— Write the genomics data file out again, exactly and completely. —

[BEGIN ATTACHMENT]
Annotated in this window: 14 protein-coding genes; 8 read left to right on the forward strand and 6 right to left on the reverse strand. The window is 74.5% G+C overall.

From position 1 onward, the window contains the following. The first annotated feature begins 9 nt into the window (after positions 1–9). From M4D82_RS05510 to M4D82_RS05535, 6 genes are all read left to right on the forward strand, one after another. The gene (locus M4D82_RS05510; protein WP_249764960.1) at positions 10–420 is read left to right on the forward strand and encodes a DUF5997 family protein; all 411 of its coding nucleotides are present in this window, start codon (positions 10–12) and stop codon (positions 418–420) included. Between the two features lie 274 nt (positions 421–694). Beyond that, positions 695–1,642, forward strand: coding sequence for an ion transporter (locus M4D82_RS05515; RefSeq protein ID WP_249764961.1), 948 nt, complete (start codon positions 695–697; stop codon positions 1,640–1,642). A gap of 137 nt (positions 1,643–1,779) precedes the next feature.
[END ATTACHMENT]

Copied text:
Annotated in this window: 14 protein-coding genes; 8 read left to right on the forward strand and 6 right to left on the reverse strand. The window is 74.5% G+C overall.

From position 1 onward, the window contains the following. The first annotated feature begins 9 nt into the window (after positions 1–9). From M4D82_RS05510 to M4D82_RS05535, 6 genes are all read left to right on the forward strand, one after another. The gene (locus M4D82_RS05510; protein WP_249764960.1) at positions 10–420 is read left to right on the forward strand and encodes a DUF5997 family protein; all 411 of its coding nucleotides are present in this window, start codon (positions 10–12) and stop codon (positions 418–420) included. Between the two features lie 274 nt (positions 421–694). Beyond that, positions 695–1,642, forward strand: coding sequence for an ion transporter (locus M4D82_RS05515; RefSeq protein ID WP_249764961.1), 948 nt, complete (start codon positions 695–697; stop codon positions 1,640–1,642). A gap of 137 nt (positions 1,643–1,779) precedes the next feature.